The octopus was not just used externally to criticize an opposing or competitive nation’s policies but also internally on a partisan basis, particularly in America and Britain. This particular sea creature can symbolize greed just as well as territorial expansion, and this was a gilded age as well as an age of imperialism. Consequently we see octopuses portraying greedy capitalistic monopolists and associated special interests, on both sides of the Atlantic. In America, Puck magazine illustrator Udo Keppler used the octopus to characterize Standard Oil in 1904 and President Wilson’s fight for “business freedom” a decade later, while in Britain its use was more literally land-based: as a Socialist critique of urban “landlordism” around London just prior to World War I, and to depict urban sprawl from a traditional planning perspective.
Udo Keppler octopus illustrations for Puck magazine, 1904 & 1914, Library of Congress; W. B. Northrup’s “Landlordism” postcard and book cover of Clough Williams-Ellis’s England and the Octopus (1928), British Library.
As the octopus was a well-recognized symbol of aggression by the time that World War I broke out, it was only natural that it would appear on several anti-Germany maps. The English and French maps below, from 1915 and 1917 respectively, both single out Prussian aggression, an indication that the militaristic reputation of the new Germany’s northernmost region was still relevant, and the second one (“war is the national industry of Prussia”) is explicitly racist, with its German “hun” looming very large indeed.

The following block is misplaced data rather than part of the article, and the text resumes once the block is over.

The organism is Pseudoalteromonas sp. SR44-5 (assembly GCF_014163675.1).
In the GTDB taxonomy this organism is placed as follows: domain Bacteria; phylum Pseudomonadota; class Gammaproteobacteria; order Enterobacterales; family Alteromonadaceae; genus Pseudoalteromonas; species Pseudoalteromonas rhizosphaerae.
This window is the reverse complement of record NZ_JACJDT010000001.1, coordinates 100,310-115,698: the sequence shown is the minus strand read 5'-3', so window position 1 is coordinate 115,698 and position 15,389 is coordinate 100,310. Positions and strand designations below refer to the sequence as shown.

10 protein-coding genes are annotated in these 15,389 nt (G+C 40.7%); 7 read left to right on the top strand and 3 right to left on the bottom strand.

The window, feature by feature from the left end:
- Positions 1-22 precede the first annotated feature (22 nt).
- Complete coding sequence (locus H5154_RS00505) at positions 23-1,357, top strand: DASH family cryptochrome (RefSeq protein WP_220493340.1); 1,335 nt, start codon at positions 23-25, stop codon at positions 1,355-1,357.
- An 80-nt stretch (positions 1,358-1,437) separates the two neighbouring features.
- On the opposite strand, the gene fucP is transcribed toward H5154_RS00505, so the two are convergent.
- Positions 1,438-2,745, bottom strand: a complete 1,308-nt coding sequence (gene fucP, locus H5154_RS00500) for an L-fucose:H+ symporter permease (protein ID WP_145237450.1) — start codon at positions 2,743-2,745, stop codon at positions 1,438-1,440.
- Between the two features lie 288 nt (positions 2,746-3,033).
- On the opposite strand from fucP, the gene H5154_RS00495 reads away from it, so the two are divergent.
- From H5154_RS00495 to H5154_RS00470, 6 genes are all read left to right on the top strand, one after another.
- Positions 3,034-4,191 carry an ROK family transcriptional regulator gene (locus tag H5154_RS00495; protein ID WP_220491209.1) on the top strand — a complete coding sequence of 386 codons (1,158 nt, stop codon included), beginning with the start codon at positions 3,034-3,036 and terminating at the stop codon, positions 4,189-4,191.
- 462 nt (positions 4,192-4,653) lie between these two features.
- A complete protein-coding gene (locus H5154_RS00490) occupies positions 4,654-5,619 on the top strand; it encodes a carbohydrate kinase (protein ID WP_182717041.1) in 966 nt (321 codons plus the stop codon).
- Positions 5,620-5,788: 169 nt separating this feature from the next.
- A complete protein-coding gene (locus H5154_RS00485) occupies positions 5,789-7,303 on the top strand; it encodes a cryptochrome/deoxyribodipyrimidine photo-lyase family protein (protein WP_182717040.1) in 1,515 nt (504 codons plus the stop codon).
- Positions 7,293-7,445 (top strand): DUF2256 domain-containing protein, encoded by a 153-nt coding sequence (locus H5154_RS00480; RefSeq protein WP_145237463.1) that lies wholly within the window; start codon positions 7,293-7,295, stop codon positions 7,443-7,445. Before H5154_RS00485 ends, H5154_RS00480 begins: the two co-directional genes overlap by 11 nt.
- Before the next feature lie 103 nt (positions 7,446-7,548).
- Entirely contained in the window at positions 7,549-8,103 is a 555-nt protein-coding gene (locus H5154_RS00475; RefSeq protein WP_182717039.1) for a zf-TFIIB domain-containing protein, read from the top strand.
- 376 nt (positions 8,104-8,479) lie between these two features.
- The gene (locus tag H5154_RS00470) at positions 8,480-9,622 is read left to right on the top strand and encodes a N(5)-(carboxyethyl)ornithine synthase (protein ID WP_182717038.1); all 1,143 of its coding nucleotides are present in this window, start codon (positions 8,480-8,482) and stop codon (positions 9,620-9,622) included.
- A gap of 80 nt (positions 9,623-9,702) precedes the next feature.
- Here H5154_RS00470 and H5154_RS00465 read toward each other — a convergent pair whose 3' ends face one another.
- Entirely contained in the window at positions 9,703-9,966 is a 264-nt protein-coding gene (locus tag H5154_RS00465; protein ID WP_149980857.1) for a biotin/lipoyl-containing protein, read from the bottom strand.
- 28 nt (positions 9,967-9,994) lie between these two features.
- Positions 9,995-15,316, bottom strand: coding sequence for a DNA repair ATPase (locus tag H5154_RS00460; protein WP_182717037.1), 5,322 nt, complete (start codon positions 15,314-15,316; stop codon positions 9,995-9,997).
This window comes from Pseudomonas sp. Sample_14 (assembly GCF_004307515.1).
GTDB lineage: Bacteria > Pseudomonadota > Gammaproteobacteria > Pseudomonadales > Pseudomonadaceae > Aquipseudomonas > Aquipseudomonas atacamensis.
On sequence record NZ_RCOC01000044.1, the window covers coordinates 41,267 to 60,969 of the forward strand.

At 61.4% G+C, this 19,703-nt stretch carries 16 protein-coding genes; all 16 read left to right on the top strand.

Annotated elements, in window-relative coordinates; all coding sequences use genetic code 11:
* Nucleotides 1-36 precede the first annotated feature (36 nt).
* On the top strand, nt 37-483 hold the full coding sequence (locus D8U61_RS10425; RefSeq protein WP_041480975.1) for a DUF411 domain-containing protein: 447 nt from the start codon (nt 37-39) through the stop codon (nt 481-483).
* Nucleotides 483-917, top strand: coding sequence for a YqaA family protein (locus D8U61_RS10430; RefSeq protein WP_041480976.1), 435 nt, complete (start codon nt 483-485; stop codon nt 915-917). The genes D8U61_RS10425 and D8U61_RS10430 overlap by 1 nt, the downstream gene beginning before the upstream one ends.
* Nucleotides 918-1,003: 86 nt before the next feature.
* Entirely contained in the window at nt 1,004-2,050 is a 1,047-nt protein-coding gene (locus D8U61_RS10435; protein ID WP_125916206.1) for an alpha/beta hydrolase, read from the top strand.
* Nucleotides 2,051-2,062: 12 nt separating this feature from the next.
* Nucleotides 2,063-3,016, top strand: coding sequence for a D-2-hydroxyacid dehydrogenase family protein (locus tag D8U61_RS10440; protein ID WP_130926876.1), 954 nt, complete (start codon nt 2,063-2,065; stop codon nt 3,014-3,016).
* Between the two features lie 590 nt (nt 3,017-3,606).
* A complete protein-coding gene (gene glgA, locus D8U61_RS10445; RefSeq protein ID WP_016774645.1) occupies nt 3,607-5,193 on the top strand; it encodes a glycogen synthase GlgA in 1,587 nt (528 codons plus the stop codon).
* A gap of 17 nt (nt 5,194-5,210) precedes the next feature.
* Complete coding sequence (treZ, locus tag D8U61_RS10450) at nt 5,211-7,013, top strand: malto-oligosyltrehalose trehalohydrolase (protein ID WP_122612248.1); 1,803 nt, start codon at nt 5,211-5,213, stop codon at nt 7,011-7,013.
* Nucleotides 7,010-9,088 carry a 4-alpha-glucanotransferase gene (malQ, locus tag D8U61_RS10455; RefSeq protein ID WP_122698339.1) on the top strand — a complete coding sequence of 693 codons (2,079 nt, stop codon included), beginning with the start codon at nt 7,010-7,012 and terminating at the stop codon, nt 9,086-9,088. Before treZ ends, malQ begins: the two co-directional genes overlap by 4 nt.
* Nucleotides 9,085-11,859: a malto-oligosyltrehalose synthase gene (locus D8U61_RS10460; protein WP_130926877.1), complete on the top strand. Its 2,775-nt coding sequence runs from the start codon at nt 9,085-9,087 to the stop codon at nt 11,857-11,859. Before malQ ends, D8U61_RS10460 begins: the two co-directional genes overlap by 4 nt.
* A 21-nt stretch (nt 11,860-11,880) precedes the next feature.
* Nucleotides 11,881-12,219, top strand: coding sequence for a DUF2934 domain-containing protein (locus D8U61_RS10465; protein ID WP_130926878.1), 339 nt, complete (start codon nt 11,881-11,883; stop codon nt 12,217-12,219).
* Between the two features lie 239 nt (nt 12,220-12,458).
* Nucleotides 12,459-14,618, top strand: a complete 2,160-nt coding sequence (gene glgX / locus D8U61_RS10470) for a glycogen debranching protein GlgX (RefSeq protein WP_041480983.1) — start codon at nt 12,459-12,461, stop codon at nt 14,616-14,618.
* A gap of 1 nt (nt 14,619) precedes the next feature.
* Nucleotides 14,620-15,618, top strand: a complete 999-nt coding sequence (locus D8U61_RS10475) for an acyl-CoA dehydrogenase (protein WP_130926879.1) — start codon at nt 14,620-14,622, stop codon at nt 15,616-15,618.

The “Prussian Octopus” (1915; University of Toronto) and “La Guerre est l’industrie Nationale de la Prusse” (1917; Library of Congress).
There’s an easy transition to the propaganda maps of World War II,when both sides used octopuses to put forward their points of view. Hitler is obviously an easy octopus, as the title and cover of a prescient book published by a correspondent for the Atlantic Monthly in 1938–just before the Germans moved into Czechoslovakia–boldly asserted. Henry C. Wolfe was trying to wake up the west and he used the octopus to do it.
Once the war began, the very clever German propaganda machine issued an anti-British poster from the perspective of France, which they had occupied: Winston Churchill as octopus reaches out toward French colonial possessions in Africa and the Middle East, echoing the imperial competition of the later nineteenth century. The bleeding tentacles–the amputations– indicate that Germany is preventing an English takeover of the French empire, even as it occupies France itself!
“Have Faith”: German anti-British propaganda poster, Victoria & Albert Museum, London.
As you can imagine, when the real war is over and the Cold War commences, the octopus continues to flourish as a symbol of rampant (anti-American) capitalism and rampant (anti-Soviet) communism, as well as rampant consumerism, evangelical Christianity and Islam, and a host of other perceived threats. However, cephapodal cartography is not subtle, and I think it lost much of its resonance in the later twentieth-century world, after the very literal 1950s.
British Economic League anti-Communist pamphlet, Archives of the Trades Union Congress and Warwick University Cold War Archive.
Now octopuses are rather whimsical, rather than threatening. I superimposed one on a cropped frame of a beautiful 1771 map of Salem and its vicinity and found it charming rather than ominous: what would they have been afraid of then? Definitely redcoats and tax collectors. What are we afraid of now?